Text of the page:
By Andrew Heavens
KHARTOUM (Reuters) - More than 300 women and children fled Sudan's contested Abyei area Thursday, the United Nations said, after three days of fighting that left dozens dead.
U.N. officials heard sporadic gunfire outside Abyei town later in the morning, but later found no signs of an attack, said U.N. spokeswoman Hua Jiang. A diplomatic source said they had earlier witnessed the burial of 33 bodies of people caught up in the violence.
The U.N. Security Council discussed the issue on Thursday. After the closed-door meeting, China's U.N. Ambassador Li Baodong, council president for March, said the 15-nation body expressed "deep concern" at the fighting in Abyei.
Analysts say Abyei is one of the most likely places for fighting to break out in Sudan as it prepares for the secession of its south, due to take place in July.
Southerners overwhelmingly voted in a referendum in January to declare independence, under a 2005 peace deal that ended decades of civil war with the north.
Both sides remained at loggerheads over who owned Abyei, a fertile, oil-producing border area used both by northern Arab Misseriya nomads and the south-linked Dinka Ngok people.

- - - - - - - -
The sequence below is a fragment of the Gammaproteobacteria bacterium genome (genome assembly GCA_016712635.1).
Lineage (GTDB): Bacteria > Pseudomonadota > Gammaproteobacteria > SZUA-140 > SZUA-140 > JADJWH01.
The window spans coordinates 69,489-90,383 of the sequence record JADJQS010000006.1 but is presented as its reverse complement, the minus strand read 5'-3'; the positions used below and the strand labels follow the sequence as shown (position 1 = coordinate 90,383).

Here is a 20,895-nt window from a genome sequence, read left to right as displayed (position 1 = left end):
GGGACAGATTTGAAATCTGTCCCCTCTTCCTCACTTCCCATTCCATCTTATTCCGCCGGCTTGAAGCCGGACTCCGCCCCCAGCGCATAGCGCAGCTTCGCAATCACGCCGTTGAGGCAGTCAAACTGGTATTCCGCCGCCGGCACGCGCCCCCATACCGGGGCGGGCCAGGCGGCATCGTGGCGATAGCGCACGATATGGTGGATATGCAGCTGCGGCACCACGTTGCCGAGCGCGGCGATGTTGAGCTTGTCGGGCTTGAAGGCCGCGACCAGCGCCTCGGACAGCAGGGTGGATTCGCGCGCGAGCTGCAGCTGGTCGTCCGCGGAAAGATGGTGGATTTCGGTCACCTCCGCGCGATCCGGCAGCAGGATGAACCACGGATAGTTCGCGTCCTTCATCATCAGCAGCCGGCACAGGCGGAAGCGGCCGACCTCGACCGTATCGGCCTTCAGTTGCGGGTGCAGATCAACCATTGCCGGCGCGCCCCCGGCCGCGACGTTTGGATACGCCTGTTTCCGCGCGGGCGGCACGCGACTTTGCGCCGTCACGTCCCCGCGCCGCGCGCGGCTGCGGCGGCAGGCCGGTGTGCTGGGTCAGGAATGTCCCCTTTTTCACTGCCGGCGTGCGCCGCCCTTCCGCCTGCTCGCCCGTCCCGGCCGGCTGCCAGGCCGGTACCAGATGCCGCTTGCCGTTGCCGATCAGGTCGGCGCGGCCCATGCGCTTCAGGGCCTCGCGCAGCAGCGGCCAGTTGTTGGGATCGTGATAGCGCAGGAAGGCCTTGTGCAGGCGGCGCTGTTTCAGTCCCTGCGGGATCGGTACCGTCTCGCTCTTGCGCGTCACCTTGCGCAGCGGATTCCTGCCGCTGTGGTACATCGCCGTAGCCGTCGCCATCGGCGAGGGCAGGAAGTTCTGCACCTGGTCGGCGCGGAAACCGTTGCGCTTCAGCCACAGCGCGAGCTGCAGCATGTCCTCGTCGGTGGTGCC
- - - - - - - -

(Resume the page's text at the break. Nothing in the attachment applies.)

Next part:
Washington, the United Nations and other world powers that helped broker the accord have urged Sudan's leaders to settle the Abyei crisis and avoid a return to civil war.
Li said the Security Council saw an "urgent need for a political agreement" on Abyei.
The north-south conflict killed an estimated 4 million people and destabilized the region. The northern and southern armies have clashed in Abyei since the accord.
Dinka officials in Abyei said Misseriya fighters, backed by Khartoum-supported militias, attacked a police station in the village of Todach on Sunday and Monday, then moved on to the village of Maker on Wednesday.
Misseriya officials accused south Sudan's SPLA army of starting the fighting by attacking a nomadic camp. Khartoum and the northern and southern armies have denied any involvement.
"In the early hours of the morning (on Thursday) 300 women and children left, moving further south," the U.N. spokeswoman said.
A diplomatic source told Reuters: "On Wednesday we witnessed the burial of 33 bodies. We think they were the victims of the past clashes."
The source said some of the bodies wore police uniforms and all were southerners. The burial happened close to Abyei town, south of the scene of the reported fighting.
Tensions have been exacerbated by the onset of the migration season, when the Misseriya drive their livestock through Abyei, into the south searching for pasture.
An earlier deal over guaranteeing the route stalled when Dinka chiefs declined to talk to a Misseriya delegation, saying it was too junior, other diplomatic sources said.
Estimates of the death count have varied widely. Abyei's joint Dinka-Misseriya administration said at least 10 people died Sunday and six Wednesday.
SPLA spokesman Philip Aguer estimated more than 70 may have died since the start of the week.
(Additional reporting by Louis Charbonneau in New York; Editing by Paul Simao)